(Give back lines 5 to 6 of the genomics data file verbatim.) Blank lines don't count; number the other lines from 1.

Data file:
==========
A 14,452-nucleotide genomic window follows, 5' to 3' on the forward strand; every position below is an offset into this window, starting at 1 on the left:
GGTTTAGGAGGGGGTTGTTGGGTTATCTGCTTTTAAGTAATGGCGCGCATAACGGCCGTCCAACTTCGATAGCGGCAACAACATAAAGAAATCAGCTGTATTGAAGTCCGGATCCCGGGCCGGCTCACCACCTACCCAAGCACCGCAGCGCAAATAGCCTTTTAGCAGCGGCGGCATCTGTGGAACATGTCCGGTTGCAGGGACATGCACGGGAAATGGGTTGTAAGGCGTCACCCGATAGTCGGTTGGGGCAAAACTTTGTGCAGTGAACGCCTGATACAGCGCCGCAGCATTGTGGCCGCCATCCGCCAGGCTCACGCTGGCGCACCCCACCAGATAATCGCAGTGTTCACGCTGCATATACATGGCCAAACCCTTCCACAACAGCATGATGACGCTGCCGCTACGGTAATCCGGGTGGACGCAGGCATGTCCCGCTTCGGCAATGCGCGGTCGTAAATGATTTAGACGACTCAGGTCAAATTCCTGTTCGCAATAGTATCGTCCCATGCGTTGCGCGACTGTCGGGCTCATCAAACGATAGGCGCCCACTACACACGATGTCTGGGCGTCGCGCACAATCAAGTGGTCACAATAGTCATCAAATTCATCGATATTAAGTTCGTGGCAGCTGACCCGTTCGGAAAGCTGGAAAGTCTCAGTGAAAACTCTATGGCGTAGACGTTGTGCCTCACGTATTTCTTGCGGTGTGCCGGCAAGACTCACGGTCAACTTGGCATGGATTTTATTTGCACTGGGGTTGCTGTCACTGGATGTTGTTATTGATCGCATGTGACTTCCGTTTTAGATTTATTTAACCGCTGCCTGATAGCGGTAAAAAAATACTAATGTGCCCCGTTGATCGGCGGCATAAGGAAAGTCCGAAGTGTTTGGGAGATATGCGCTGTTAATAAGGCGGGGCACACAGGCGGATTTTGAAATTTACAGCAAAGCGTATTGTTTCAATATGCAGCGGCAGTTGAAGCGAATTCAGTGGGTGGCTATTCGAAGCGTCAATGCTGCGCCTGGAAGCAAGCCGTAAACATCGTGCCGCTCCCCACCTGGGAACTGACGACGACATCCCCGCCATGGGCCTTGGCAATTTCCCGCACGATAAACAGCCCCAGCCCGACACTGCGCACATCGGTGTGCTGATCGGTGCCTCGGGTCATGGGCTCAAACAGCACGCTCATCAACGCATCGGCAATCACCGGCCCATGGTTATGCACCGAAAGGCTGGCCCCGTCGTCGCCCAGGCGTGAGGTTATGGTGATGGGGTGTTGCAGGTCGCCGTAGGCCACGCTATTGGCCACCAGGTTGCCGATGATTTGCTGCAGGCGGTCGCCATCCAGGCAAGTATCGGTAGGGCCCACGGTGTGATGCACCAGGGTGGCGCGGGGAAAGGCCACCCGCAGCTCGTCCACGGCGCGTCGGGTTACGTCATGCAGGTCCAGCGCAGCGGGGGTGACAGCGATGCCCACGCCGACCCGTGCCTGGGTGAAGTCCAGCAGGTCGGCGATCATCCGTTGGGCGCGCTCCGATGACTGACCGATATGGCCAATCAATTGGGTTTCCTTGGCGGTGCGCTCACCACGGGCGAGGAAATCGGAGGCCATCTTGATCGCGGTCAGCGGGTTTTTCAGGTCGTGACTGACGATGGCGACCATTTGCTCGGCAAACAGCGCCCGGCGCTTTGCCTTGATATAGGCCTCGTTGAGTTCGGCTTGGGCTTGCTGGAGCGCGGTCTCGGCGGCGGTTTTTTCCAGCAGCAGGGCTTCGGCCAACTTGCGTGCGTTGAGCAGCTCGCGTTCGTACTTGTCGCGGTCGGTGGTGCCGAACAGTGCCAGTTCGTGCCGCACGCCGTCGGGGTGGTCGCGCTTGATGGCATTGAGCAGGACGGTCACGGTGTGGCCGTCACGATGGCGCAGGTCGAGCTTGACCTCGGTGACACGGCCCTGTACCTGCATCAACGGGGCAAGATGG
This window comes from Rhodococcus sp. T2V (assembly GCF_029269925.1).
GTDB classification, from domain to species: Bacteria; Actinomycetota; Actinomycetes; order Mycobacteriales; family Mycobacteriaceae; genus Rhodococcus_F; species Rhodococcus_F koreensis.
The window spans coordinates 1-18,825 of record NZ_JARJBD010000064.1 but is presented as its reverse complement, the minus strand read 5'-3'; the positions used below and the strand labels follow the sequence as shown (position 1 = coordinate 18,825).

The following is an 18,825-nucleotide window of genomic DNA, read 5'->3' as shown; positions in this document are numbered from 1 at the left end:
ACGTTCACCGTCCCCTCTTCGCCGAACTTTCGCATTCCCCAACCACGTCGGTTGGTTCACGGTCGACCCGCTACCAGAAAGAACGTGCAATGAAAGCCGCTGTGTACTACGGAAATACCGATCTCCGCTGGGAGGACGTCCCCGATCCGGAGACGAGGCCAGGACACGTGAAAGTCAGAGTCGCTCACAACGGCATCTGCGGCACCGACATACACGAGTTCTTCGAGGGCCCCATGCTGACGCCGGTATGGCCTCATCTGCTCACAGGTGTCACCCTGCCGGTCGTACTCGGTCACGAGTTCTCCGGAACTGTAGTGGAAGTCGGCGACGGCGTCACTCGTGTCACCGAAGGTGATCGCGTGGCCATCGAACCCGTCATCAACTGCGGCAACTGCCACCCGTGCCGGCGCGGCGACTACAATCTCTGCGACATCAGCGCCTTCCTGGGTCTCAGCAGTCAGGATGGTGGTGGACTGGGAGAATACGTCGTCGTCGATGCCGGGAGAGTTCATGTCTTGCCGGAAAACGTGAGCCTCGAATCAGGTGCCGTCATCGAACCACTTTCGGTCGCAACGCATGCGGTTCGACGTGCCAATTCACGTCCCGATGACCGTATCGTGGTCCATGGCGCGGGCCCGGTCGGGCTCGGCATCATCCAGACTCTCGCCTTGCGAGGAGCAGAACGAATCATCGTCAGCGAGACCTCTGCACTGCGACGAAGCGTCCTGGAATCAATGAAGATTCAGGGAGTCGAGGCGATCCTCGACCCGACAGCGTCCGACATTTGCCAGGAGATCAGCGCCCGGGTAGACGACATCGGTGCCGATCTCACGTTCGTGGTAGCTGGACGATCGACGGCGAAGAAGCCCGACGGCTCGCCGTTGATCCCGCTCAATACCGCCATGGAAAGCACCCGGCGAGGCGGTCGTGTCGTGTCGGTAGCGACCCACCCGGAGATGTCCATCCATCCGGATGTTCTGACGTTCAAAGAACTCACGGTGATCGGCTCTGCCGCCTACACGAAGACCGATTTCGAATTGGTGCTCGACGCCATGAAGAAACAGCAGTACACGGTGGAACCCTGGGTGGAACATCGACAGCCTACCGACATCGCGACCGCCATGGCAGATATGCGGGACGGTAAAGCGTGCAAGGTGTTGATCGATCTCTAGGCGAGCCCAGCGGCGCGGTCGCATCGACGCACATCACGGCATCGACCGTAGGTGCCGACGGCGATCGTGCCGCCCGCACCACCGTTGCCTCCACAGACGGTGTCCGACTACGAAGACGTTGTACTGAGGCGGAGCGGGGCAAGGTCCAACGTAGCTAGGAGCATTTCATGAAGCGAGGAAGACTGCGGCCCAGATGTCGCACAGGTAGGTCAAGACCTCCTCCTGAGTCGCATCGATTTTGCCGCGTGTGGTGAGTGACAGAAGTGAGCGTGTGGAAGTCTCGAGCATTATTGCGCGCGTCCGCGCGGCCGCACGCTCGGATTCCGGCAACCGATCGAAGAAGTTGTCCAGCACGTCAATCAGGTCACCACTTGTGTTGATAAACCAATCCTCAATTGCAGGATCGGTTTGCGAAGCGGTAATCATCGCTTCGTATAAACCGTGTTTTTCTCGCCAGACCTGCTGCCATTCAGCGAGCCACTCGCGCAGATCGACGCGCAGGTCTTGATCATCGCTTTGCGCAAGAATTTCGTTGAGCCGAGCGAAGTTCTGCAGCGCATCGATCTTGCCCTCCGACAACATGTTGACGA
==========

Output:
The window spans coordinates 1-18,825 of record NZ_JARJBD010000064.1 but is presented as its reverse complement, the minus strand read 5'-3'; the positions used below and the strand labels follow the sequence as shown (position 1 = coordinate 18,825).

The following is an 18,825-nucleotide window of genomic DNA, read 5'->3' as shown; positions in this document are numbered from 1 at the left end: